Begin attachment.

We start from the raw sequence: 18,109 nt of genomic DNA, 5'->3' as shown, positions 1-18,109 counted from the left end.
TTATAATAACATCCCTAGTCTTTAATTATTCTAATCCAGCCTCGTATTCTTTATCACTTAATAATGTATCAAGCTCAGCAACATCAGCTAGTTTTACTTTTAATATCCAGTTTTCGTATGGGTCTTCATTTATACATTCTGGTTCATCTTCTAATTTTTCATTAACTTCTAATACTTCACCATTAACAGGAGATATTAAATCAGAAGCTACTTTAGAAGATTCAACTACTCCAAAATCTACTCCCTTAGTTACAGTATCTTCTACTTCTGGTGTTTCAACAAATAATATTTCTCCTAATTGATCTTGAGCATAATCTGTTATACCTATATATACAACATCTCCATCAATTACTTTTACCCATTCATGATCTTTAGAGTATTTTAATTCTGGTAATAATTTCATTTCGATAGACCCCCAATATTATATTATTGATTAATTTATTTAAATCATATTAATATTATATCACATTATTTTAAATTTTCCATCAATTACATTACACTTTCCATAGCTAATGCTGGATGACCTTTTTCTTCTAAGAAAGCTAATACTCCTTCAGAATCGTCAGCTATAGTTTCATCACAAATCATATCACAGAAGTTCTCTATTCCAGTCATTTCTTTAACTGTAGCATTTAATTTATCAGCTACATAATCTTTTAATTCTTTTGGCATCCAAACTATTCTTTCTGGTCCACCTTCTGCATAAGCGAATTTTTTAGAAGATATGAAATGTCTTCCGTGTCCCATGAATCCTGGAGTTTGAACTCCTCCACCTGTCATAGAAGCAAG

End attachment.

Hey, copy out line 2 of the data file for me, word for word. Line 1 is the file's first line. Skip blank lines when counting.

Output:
TTATAATAACATCCCTAGTCTTTAATTATTCTAATCCAGCCTCGTATTCTTTATCACTTAATAATGTATCAAGCTCAGCAACATCAGCTAGTTTTACTTTTAATATCCAGTTTTCGTATGGGTCTTCATTTATACATTCTGGTTCATCTTCTAATTTTTCATTAACTTCTAATACTTCACCATTAACAGGAGATATTAAATCAGAAGCTACTTTAGAAGATTCAACTACTCCAAAATCTACTCCCTTAGTTACAGTATCTTCTACTTCTGGTGTTTCAACAAATAATATTTCTCCTAATTGATCTTGAGCATAATCTGTTATACCTATATATACAACATCTCCATCAATTACTTTTACCCATTCATGATCTTTAGAGTATTTTAATTCTGGTAATAATTTCATTTCGATAGACCCCCAATATTATATTATTGATTAATTTATTTAAATCATATTAATATTATATCACATTATTTTAAATTTTCCATCAATTACATTACACTTTCCATAGCTAATGCTGGATGACCTTTTTCTTCTAAGAAAGCTAATACTCCTTCAGAATCGTCAGCTATAGTTTCATCACAAATCATATCACAGAAGTTCTCTATTCCAGTCATTTCTTTAACTGTAGCATTTAATTTATCAGCTACATAATCTTTTAATTCTTTTGGCATCCAAACTATTCTTTCTGGTCCACCTTCTGCATAAGCGAATTTTTTAGAAGATATGAAATGTCTTCCGTGTCCCATGAATCCTGGAGTTTGAACTCCTCCACCTGTCATAGAAGCAAG